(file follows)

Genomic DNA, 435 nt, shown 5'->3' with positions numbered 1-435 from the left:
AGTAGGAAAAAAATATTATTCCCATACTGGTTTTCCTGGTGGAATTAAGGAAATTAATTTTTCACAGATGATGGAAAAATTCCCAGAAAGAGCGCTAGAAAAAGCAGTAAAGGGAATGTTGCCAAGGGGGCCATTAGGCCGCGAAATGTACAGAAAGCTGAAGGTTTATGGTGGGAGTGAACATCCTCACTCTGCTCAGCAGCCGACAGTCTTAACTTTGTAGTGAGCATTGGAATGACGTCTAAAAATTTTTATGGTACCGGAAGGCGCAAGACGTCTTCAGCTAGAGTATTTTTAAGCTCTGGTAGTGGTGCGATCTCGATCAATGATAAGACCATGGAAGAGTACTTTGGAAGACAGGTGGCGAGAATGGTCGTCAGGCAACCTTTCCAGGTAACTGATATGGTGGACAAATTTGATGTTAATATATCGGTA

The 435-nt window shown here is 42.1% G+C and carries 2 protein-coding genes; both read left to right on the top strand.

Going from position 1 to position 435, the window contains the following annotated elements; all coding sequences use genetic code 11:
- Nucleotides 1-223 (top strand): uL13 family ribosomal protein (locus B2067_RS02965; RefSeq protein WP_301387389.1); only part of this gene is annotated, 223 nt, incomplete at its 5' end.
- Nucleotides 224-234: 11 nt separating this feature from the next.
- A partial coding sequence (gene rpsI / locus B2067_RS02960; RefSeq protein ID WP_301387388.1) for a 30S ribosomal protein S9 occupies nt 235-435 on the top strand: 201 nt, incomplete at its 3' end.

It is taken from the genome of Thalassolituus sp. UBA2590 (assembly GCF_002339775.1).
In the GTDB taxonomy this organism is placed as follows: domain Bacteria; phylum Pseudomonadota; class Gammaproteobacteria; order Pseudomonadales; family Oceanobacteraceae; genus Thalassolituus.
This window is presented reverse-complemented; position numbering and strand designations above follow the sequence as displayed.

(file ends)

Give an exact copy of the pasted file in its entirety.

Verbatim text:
Genomic DNA, 435 nt, shown 5'->3' with positions numbered 1-435 from the left:
AGTAGGAAAAAAATATTATTCCCATACTGGTTTTCCTGGTGGAATTAAGGAAATTAATTTTTCACAGATGATGGAAAAATTCCCAGAAAGAGCGCTAGAAAAAGCAGTAAAGGGAATGTTGCCAAGGGGGCCATTAGGCCGCGAAATGTACAGAAAGCTGAAGGTTTATGGTGGGAGTGAACATCCTCACTCTGCTCAGCAGCCGACAGTCTTAACTTTGTAGTGAGCATTGGAATGACGTCTAAAAATTTTTATGGTACCGGAAGGCGCAAGACGTCTTCAGCTAGAGTATTTTTAAGCTCTGGTAGTGGTGCGATCTCGATCAATGATAAGACCATGGAAGAGTACTTTGGAAGACAGGTGGCGAGAATGGTCGTCAGGCAACCTTTCCAGGTAACTGATATGGTGGACAAATTTGATGTTAATATATCGGTA

The 435-nt window shown here is 42.1% G+C and carries 2 protein-coding genes; both read left to right on the top strand.

Going from position 1 to position 435, the window contains the following annotated elements; all coding sequences use genetic code 11:
- Nucleotides 1-223 (top strand): uL13 family ribosomal protein (locus B2067_RS02965; RefSeq protein WP_301387389.1); only part of this gene is annotated, 223 nt, incomplete at its 5' end.
- Nucleotides 224-234: 11 nt separating this feature from the next.
- A partial coding sequence (gene rpsI / locus B2067_RS02960; RefSeq protein ID WP_301387388.1) for a 30S ribosomal protein S9 occupies nt 235-435 on the top strand: 201 nt, incomplete at its 3' end.

It is taken from the genome of Thalassolituus sp. UBA2590 (assembly GCF_002339775.1).
In the GTDB taxonomy this organism is placed as follows: domain Bacteria; phylum Pseudomonadota; class Gammaproteobacteria; order Pseudomonadales; family Oceanobacteraceae; genus Thalassolituus.
This window is presented reverse-complemented; position numbering and strand designations above follow the sequence as displayed.